Thursday, 6 September 2012

Dragons on Path to Holywell

3rd Sept.  Today saw Sam and me down at St Mary’s Island at the start of the trek up to Holywell.  The tide was way out and there were lots of folk on the rocky shore on what was a warm and bright day.  We managed to ignore most folk as we spent the first part of the day practicing with ND and ND Grad filters.  Such was the concentration we didn’t really notice the folk, and anyone in the vicinity may have seen steam coming from my head!  We did manage to take in the hundreds of Golden Plover on the rocks, Oystercatchers, Curlew, a single Fulmer, Cormorants and Eider Ducks.  Anyhow, the filters are very effective and more practice is lined up.  Two small nature detectives approached us to show what they had collected in the rock pools.  Time passed by very quickly and after a walk across to the island we headed off towards Seaton Sluice where we had lunch.

A Common Sandpiper greeted us near the burn at Seaton Sluice, before eventually flying under the road bridge towards the sea.  Redshanks were as usual around this area.  Apart from a Kestrel, Great and Long Tailed Tits there wasn’t too much in the area as we walked towards the dene.  We did eventually come across numbers of dragonflies.  Most of them appeared to be Common Darters, the odd pair flying in tandem whilst other patrolled looking for mates.  We also had a good sighting of Southern Hawker (two I believe) and at the dipping pond we found Common Hawker.  The odd Common Blue Damselfly was also in flight.  The dragonflies were constantly on the move and proved difficult to approach for photos.  Eventually we did find a very obliging Common Darter which kept returning to the cameras.  Having spent a good deal of time here, it proved to be my best odonata watching so far this year.  I can’t help feel that they were watching us as much as we were watching them, especially the Southern Hawker which seemed to keep sussing us out.  Whilst watching, we listened to a Chiffchaff in song.

Male Common Darter (such was the wasted abdomen I began to wonder if this was a Ruddy Darter, but I soon saw the yellow legs to confirm the former)

Female Common Darter

Common Darter (by now we had found some quite settled darters and I was pleased with this image. 

We’d previously found Wall Brown Butterflies in courtship ritual and other butterflies seen today included White species, Peacock, Red Admiral and my first Comma of the year, around the same area that I have found them in previous years.  I was expecting to see Speckled Wood Butterflies, but didn’t.  I did however have one in the garden today, so that made up for it.  I believe that is the first time I have seen this species in the garden.  I believe I may have had a Holly Blue Butterfly back in the garden earlier in the week examining the Holly Tree, but I didn’t see it well enough to confirm for definite, although by its behaviour I’m quite sure that is what it was.  I also had a Sparrowhawk directly above me that day.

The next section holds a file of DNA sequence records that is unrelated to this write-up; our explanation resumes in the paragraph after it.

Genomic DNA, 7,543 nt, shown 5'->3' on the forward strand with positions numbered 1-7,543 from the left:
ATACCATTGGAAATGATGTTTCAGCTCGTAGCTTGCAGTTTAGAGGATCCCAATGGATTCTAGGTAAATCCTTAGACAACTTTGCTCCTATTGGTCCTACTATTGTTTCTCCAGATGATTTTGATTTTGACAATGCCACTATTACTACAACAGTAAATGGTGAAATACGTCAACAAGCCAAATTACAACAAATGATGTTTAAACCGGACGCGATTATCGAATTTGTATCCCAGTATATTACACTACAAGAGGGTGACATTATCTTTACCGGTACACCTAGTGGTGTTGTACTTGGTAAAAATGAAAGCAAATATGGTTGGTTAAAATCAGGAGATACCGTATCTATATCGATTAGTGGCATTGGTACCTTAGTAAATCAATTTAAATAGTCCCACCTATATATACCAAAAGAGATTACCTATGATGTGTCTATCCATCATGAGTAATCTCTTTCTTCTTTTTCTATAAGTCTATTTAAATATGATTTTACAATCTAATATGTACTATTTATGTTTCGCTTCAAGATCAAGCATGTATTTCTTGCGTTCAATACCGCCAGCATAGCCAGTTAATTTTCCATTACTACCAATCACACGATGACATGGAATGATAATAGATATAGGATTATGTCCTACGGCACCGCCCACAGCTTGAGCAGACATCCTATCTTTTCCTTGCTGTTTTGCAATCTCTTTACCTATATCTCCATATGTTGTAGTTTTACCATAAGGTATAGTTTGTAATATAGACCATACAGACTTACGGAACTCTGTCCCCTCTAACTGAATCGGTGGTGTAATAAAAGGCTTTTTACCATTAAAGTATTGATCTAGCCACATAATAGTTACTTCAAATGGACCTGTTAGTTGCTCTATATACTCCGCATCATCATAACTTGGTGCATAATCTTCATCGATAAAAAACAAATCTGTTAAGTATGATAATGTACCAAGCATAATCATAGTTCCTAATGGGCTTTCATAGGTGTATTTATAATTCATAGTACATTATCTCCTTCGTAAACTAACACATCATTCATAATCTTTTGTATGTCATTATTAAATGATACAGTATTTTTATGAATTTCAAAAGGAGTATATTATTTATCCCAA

Further up the burn we found both Grey Wagtail and Dipper.  The Dipper is now over its period of elusiveness whilst it has been moulting.  There was quite a bit of calling coming from the usual nesting site.  We chatted to a couple of guys about some of the birds in the dene including the Kingfisher.  I believe they have seen it as rarely as I have over the years.  Sam and I decided that we required better lighting for photographs, although we both managed a decent photo of the Comma Butterfly.

Comma Butterfly
Once out of the dene and approaching the pond we had a sighting of a Short Eared Owl being harrased by a Carrion Crow and sightings of at least two Kestrels which could be heard as they flew off into the distance.  Sam had two good sightings of a Stoat, which somehow I managed to miss on both occasions!  Although it had appeared to double back on its trail, it didn’t appear a third time so a photo opportunity was missed.

The pond itself was seen in the good light which is often the case in this area of an evening.  The water is still high and I’ve given up hope of a repeat of last year’s good list of waders ever appearing.  Lapwings had been seen flying overhead.  The Black-necked Grebe remains.  I’m not sure why someone is claiming it to be a Pied Billed Grebe.  Perhaps a joke!  Little Grebes were numerous and Mute Swan, Mallard, Pochard, Tufted Duck and Teal were about as were two or three Grey Herons.  The thing that caught the eye was a large moth near the window of the public hide.  I know little to nothing about moths.  Sam checked it out and thought it was nearest to a Lime Hawk Moth.  It seems to be the wrong time of year for them to be in flight however.  I’m sure someone can confirm one way or another.

In simple terms 'A Big Moth'.  Definite ID appreciated.
Thanks guys......Angle Shades it is
Chasing the dragons is becoming a habit.  It was I’m sure the worst time of day to be trying to photograph them.  It’s a while since I completed my favourite local walk so the day had been a good one which had thrown up a lot of interest.  Interesting things come to those who watch and wait.


  1. Some very nice close-ups of the Common Darter!

  2. Hi Brian,
    The moth might be an Angle Shades.
    There is a website called i spot check it out for id of lots of subjects !!

  3. Thanks guys.
    I've had a quick look at Angle Shades John and that could well be it, although the Lime Hawk Moth that Sam identified seems very similar too. The Angle Shades does rest on fences and similar during the day so fits the bill. I hope I can get a definitive id.:-) Cheers.